Performance modelling and dynamic scheduling of geometric multigrid problems on heterogeneous supercomputing clusters

Lead Research Organisation: University of Warwick
Department Name: Computer Science


The supercomputer is an essential tool for solving computational problems far too large for a single computer, problems that tend to have great significance. A supercomputer is a large collection of individual computers networked together, and large problems are processed by dividing them into pieces and giving one to each computer to process in parallel. A well known example of such a large problem is weather forecasting as performed by the Met Office, who run a detailed model of the climate on their supercomputer in order to predict the weather over the following days. However supercomputers are very expensive to obtain, upgrade and operate - the cost of purchasing or upgrading a modern high-end supercomputer with tens of thousands of microprocessors is tens of millions of pounds and its electricity bill is millions of pounds. In order for a supercomputer owner to make informed financial decisions regarding their supercomputer it is crucial to understand the relationship between their particular computational needs and the configuration of their current supercomputer and of potential future configurations.

This research is a partnership with the aerospace division of Rolls-Royce which designs and manufactures jet engines, and also with Intel who are a semiconductor manufacturer primarily known for their computer microprocessors, and the research has two goals. The first is to develop models of the relationship between the processing time of simulations in HYDRA, Rolls-Royce's engine for computing fluid dynamics on a supercomputer, and varying supercomputer configurations including that currently owned and operated by Rolls-Royce, and also to develop tools to assist with the development of those models. This entails modelling comprehensively how HYDRA divides simulations into pieces for parallel processing, then modelling how different hardware configurations fare in processing those pieces with the assistance of Intel. These models will provide two benefits: identifying inefficiencies in HYDRA, and allowing Rolls-Royce to evaluate potential upgrades to their supercomputer in regards to the effect on the performance of HYDRA.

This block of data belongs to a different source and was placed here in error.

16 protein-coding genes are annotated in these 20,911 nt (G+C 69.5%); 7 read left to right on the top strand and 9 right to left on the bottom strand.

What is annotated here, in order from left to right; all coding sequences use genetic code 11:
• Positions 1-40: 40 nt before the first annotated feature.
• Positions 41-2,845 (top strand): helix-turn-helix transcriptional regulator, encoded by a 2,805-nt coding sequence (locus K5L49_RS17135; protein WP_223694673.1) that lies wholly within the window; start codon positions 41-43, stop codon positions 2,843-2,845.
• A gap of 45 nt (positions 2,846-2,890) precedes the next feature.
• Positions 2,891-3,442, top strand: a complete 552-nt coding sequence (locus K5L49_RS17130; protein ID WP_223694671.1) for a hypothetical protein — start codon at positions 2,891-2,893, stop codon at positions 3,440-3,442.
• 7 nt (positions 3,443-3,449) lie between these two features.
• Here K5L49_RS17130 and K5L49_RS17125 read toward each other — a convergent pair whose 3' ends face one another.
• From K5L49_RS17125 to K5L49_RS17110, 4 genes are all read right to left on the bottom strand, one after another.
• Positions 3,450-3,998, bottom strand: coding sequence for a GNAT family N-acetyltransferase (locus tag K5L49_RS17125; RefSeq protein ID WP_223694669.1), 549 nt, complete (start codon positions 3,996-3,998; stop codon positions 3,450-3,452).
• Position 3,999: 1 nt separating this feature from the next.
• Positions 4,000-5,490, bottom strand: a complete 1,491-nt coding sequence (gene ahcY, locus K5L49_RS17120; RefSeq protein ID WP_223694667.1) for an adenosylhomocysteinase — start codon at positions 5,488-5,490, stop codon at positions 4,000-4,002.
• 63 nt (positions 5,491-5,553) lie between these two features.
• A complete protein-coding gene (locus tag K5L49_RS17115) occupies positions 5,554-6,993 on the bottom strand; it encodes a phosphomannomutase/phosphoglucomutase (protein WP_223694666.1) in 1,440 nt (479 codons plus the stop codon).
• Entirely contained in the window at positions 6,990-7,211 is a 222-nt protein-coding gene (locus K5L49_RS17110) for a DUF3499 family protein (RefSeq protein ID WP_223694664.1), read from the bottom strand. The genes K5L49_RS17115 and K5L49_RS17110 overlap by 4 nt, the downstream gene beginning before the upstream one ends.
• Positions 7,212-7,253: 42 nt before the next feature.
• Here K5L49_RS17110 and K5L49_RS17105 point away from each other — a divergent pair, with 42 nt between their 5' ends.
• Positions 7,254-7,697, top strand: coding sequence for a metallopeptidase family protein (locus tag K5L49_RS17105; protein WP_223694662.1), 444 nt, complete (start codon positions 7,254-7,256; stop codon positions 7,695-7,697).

The second goal of this research is to develop a scheduling algorithm that uses the developed performance models of HYDRA simulations in order to allocate proportions of a supercomputer to simulation jobs as they are submitted in order to maximise the ratio between overall simulation work performed and electricity consumed. Such a scheduling algorithm will not be limited to HYDRA as it will be compatible with any simulation engine that has a performance model, thus it is of potential benefit to any business or research group that operates a supercomputer.


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Studentship Projects

Project Reference Relationship Related To Start End Student Name
EP/N509401/1 01/10/2015 25/02/2022
1643692 Studentship EP/N509401/1 05/10/2015 07/03/2020 Andrew Martin Owenson
Description 'HYDRA' is a software application used by Rolls-Royce to simulate airflow through turbofans as part of their design process. These simulations require supercomputers to provide the necessary high accuracy and resolution. Rolls-Royce are therefore interested in improving the performance of this code, both by upgrading computing hardware and by adding software optimisations to HYDRA. However HYDRA is Rolls-Royce intellectual property, complicating the evaluation of external systems, and is a large code which slows down addition of optimisations.

To address these shortcomings I have designed a "mini-application" of HYDRA, which is much smaller than HYDRA and also contains no intellectual property. Alone, this mini-application can provide indicative information on whether particular hardware or optimisations will benefit HYDRA, but not necessarily accurate information. To further improve its utility, I have developed a targeted analytical model of the 'performance difference' between the mini-application and HYDRA, which enables the former to provide accurate (< 10% error) predictions of HYDRA performance.
Exploitation Route I expect this mini-application and associated model to be used by the recently-formed ASiMoV partnership between Rolls-Royce and several UK universities. Briefly, its goal is "to achieve the world's first high fidelity simulation of a complete gas-turbine engine during operation". This requires the evaluation of new hardware and optimisations, which my recent work is well positioned to fulfil.

Url for more information on ASiMoV:
Sectors Aerospace, Defence and Marine